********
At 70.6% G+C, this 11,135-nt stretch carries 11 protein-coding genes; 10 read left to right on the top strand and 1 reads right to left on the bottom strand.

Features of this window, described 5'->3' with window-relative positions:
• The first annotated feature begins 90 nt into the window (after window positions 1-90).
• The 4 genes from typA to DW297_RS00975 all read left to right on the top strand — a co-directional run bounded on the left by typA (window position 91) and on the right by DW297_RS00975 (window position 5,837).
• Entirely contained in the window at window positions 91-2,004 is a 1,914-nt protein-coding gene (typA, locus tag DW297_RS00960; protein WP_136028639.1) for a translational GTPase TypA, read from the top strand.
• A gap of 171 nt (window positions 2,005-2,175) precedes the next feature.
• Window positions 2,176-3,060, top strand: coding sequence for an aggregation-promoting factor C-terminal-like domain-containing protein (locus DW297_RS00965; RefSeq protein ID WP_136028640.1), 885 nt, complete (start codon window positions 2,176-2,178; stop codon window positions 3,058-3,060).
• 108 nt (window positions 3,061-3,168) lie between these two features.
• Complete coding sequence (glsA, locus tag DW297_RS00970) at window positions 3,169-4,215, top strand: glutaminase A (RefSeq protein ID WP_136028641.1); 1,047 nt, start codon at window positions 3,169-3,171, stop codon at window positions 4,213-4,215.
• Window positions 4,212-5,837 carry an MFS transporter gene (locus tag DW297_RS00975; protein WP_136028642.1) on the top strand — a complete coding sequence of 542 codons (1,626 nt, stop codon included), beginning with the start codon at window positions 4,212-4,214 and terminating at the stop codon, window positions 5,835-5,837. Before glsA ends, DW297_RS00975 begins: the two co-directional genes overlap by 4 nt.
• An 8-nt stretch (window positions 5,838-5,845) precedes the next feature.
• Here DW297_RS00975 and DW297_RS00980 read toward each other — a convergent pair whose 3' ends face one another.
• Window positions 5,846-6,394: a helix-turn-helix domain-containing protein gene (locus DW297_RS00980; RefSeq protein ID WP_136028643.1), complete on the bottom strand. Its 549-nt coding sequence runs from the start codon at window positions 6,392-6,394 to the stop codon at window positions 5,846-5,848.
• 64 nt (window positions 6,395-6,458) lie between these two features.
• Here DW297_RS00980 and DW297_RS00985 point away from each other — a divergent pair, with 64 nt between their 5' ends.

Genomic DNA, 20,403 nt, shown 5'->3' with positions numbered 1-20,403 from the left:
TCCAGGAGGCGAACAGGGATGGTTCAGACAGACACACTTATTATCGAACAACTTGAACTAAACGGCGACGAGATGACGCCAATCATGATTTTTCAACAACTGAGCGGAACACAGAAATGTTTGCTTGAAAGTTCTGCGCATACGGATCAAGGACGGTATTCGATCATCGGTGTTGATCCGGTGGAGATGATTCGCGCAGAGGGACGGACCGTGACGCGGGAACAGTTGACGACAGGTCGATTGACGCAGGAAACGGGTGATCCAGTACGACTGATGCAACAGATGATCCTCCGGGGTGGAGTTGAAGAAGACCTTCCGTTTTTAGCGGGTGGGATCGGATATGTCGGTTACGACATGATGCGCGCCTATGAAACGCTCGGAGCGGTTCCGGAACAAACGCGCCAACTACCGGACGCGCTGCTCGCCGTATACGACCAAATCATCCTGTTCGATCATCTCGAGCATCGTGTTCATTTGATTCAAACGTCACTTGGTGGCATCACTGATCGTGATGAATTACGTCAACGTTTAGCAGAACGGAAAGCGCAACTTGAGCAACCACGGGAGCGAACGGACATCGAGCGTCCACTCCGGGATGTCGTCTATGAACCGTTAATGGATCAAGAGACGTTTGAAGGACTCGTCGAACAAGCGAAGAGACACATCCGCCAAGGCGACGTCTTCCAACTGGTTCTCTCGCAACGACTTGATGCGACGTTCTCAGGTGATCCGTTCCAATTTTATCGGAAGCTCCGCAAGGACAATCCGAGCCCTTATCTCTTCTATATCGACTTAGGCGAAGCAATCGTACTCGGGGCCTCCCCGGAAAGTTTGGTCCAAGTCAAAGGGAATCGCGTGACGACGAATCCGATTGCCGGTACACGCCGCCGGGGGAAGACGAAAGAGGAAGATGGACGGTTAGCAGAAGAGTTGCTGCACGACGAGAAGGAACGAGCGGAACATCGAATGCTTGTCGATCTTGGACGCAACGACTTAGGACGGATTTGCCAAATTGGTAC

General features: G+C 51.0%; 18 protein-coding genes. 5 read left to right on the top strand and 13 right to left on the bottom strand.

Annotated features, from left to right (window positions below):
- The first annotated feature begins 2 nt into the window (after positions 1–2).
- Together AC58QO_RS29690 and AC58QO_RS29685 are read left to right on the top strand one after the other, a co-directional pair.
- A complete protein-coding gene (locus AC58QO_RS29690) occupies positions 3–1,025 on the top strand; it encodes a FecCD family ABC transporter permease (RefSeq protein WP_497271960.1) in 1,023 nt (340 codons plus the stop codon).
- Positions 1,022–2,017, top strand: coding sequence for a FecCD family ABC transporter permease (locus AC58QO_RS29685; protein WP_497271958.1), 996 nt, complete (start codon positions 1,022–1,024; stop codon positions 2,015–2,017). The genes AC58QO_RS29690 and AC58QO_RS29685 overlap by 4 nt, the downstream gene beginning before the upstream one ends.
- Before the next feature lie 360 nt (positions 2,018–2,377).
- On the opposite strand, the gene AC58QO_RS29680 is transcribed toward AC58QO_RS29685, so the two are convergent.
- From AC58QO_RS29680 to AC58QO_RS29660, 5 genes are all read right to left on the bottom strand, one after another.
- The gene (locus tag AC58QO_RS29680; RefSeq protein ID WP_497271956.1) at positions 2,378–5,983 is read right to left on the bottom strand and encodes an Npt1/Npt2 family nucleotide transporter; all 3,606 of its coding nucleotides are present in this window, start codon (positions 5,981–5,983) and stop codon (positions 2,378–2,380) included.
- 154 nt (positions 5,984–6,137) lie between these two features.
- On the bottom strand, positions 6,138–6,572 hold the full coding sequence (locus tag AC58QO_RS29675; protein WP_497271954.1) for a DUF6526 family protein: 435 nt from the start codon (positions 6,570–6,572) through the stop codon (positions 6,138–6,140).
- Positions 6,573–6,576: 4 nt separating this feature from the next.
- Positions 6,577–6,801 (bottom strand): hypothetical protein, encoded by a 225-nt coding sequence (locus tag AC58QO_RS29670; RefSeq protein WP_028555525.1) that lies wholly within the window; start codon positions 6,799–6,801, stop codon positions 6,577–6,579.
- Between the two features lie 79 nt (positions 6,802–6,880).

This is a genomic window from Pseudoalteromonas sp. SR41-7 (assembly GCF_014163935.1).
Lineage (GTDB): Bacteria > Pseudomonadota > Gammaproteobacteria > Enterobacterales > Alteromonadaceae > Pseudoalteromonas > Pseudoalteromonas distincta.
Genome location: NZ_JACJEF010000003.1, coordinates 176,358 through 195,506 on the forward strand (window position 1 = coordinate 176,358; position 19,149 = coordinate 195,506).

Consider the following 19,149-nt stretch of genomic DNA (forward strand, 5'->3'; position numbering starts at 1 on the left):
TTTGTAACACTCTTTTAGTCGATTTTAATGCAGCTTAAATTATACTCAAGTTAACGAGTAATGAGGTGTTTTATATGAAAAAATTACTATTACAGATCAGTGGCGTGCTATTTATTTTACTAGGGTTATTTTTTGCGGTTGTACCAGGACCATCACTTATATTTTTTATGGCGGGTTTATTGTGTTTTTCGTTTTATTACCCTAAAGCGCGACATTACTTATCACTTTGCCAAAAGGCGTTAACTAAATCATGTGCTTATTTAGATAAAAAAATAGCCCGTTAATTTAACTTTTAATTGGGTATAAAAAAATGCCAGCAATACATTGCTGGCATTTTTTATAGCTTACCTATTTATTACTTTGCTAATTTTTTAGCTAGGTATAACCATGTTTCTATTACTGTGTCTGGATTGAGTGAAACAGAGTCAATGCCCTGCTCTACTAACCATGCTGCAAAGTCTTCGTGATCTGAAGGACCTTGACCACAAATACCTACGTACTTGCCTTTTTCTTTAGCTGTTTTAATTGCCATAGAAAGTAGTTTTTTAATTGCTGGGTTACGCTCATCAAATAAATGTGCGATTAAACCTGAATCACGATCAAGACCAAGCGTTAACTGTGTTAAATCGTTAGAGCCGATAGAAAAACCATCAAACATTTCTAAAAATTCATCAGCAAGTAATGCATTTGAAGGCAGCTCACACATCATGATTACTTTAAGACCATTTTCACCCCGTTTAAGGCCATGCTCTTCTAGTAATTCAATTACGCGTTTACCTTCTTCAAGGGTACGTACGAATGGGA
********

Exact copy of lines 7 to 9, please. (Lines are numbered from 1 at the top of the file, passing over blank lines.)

• Window positions 2,176-3,060, top strand: coding sequence for an aggregation-promoting factor C-terminal-like domain-containing protein (locus DW297_RS00965; RefSeq protein ID WP_136028640.1), 885 nt, complete (start codon window positions 2,176-2,178; stop codon window positions 3,058-3,060).
• 108 nt (window positions 3,061-3,168) lie between these two features.
• Complete coding sequence (glsA, locus tag DW297_RS00970) at window positions 3,169-4,215, top strand: glutaminase A (RefSeq protein ID WP_136028641.1); 1,047 nt, start codon at window positions 3,169-3,171, stop codon at window positions 4,213-4,215.